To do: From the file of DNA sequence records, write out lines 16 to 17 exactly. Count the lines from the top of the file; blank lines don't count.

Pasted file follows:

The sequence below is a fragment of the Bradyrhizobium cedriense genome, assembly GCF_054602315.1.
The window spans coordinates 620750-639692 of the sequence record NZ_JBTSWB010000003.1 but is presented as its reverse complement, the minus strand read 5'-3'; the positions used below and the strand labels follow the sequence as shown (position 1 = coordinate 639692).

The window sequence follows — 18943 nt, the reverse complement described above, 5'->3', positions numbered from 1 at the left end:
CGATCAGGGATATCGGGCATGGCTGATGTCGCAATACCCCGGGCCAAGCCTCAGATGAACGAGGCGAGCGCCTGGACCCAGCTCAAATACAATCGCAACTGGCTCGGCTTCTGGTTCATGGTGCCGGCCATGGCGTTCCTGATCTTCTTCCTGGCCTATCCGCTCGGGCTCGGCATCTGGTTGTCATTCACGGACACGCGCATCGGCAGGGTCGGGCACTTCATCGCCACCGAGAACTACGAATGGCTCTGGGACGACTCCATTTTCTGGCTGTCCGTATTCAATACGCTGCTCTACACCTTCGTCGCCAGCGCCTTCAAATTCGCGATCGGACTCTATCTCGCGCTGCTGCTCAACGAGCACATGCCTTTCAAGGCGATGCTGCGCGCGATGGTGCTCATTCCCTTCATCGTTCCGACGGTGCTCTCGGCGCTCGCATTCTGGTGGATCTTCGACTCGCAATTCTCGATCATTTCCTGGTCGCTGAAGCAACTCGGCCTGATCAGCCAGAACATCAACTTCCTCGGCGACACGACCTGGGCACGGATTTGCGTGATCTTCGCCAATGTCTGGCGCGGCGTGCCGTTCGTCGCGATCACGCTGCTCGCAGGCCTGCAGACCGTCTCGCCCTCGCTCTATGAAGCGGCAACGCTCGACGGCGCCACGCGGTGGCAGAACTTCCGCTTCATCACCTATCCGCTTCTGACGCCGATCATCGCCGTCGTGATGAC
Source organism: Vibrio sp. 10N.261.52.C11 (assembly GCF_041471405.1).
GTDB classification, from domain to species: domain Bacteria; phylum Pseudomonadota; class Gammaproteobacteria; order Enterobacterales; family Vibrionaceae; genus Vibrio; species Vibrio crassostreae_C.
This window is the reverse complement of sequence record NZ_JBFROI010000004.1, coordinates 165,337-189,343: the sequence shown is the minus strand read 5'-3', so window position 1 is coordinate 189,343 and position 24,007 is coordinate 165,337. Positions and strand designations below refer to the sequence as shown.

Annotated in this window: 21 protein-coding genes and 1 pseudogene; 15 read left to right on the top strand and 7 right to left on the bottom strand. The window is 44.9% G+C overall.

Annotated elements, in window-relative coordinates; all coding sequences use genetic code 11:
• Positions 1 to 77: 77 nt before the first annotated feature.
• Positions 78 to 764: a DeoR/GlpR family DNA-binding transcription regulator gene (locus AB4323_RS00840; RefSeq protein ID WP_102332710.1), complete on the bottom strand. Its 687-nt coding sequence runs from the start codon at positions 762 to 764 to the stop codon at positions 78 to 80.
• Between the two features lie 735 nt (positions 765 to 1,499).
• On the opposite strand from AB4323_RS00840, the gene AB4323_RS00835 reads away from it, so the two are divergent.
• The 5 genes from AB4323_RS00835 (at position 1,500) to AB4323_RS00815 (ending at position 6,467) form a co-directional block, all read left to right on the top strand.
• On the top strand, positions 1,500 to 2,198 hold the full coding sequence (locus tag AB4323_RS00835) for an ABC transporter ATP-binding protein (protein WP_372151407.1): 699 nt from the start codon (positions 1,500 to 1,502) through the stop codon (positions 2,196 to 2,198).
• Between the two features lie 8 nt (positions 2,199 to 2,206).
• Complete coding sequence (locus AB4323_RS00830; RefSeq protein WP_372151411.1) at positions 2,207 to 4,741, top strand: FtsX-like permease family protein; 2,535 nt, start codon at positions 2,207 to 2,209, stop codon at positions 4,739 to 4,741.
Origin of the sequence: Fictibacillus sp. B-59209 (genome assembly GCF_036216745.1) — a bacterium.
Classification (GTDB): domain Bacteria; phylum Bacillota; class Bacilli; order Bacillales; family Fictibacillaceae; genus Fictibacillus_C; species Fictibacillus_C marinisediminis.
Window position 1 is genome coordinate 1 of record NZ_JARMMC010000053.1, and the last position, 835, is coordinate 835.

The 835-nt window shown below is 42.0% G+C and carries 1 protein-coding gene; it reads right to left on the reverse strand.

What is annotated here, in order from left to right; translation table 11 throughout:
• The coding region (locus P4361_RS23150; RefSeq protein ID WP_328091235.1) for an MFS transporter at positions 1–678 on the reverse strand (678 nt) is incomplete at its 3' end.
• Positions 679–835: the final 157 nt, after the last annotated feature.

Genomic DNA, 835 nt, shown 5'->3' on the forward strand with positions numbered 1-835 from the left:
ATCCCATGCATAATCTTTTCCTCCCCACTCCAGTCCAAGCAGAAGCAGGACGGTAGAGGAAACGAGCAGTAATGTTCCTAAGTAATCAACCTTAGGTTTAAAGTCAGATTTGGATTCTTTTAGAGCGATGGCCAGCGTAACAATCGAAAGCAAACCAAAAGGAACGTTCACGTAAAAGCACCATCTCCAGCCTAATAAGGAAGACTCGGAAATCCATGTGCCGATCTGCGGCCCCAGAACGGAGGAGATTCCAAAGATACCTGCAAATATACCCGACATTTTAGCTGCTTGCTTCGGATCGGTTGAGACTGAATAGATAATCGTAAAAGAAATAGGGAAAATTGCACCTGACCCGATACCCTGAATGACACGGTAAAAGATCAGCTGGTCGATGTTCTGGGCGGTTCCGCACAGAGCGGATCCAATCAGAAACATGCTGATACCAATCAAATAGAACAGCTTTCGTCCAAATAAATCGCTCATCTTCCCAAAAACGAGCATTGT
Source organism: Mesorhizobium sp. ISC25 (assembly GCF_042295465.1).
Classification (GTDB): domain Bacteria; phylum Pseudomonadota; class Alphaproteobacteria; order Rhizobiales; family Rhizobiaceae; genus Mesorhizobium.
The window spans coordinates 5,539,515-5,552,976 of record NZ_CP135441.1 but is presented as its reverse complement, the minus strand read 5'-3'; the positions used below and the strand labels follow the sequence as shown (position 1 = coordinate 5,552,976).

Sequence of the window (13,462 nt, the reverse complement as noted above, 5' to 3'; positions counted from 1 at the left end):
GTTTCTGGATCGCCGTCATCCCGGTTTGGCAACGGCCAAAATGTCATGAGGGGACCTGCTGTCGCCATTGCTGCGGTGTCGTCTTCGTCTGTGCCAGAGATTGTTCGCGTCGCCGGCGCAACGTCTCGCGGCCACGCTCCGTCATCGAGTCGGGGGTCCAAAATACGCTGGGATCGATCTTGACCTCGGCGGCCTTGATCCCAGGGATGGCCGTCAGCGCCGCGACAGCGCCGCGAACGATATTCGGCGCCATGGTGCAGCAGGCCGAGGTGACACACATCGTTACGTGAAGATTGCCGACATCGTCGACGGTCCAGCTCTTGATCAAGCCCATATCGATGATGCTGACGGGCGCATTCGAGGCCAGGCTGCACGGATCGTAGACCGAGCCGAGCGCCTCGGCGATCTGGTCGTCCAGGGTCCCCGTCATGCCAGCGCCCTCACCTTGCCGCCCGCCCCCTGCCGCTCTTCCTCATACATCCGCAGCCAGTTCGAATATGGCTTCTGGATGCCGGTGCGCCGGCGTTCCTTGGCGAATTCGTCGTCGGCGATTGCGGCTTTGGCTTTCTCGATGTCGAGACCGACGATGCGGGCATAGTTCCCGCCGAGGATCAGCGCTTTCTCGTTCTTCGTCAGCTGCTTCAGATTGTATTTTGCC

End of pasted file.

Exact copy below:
• Between the two features lie 8 nt (positions 2,199 to 2,206).
• Complete coding sequence (locus AB4323_RS00830; RefSeq protein WP_372151411.1) at positions 2,207 to 4,741, top strand: FtsX-like permease family protein; 2,535 nt, start codon at positions 2,207 to 2,209, stop codon at positions 4,739 to 4,741.